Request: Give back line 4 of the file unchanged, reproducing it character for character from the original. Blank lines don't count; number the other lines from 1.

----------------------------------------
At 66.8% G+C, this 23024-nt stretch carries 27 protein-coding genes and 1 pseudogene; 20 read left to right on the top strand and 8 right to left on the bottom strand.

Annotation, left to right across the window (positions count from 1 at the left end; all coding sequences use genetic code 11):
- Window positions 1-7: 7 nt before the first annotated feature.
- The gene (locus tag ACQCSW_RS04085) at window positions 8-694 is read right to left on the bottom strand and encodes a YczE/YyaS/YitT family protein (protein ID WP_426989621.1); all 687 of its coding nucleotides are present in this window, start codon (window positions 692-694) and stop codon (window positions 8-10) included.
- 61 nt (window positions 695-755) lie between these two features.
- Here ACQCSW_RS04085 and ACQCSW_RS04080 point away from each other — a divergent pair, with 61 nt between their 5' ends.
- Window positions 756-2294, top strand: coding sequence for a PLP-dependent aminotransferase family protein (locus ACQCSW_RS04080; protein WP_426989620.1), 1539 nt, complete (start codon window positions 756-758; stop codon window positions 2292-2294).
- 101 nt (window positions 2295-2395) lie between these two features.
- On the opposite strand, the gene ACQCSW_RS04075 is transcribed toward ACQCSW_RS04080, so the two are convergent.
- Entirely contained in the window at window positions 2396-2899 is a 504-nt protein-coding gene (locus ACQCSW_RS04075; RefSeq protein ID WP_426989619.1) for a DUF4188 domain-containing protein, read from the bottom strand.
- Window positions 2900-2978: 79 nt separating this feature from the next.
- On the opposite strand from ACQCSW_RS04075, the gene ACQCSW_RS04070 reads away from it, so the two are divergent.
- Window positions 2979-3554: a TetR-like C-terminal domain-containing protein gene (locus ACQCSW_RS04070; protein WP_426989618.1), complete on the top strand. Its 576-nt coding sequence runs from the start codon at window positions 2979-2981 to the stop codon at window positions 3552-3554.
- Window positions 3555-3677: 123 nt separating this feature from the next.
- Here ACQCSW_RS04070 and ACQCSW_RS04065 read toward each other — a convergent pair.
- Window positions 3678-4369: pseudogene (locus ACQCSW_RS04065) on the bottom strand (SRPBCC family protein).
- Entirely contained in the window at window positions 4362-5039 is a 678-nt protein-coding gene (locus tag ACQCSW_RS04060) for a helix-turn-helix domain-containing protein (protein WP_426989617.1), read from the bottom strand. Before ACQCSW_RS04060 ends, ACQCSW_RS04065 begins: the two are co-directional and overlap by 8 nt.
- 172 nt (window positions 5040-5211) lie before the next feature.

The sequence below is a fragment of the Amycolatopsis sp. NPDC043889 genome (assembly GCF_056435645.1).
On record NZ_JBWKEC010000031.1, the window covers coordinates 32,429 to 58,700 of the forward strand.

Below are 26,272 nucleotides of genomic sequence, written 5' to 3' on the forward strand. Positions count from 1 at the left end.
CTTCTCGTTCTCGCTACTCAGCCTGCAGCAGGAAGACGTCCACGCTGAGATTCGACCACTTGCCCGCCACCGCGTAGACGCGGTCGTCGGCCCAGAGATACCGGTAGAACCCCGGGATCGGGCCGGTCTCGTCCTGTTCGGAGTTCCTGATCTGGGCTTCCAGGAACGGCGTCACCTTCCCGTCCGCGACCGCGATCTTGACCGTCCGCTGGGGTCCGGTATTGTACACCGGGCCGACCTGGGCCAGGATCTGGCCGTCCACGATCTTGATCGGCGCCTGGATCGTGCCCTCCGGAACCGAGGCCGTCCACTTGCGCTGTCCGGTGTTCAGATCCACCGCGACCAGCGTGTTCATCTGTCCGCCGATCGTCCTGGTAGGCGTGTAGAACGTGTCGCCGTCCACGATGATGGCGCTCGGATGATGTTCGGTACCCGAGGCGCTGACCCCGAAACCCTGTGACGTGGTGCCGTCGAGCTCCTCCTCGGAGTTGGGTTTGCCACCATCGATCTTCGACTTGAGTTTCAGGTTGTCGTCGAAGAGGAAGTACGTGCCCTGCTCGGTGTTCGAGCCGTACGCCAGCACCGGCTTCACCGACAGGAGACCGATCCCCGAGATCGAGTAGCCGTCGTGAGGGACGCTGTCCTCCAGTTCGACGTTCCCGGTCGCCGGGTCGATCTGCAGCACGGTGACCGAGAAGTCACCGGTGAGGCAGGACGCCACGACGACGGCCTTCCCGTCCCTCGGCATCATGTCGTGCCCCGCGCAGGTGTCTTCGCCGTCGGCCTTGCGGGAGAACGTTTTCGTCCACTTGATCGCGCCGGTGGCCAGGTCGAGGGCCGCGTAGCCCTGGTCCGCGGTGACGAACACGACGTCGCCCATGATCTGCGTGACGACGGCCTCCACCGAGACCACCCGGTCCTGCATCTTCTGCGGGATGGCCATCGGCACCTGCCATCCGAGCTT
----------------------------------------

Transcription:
- The gene (locus tag ACQCSW_RS04085) at window positions 8-694 is read right to left on the bottom strand and encodes a YczE/YyaS/YitT family protein (protein ID WP_426989621.1); all 687 of its coding nucleotides are present in this window, start codon (window positions 692-694) and stop codon (window positions 8-10) included.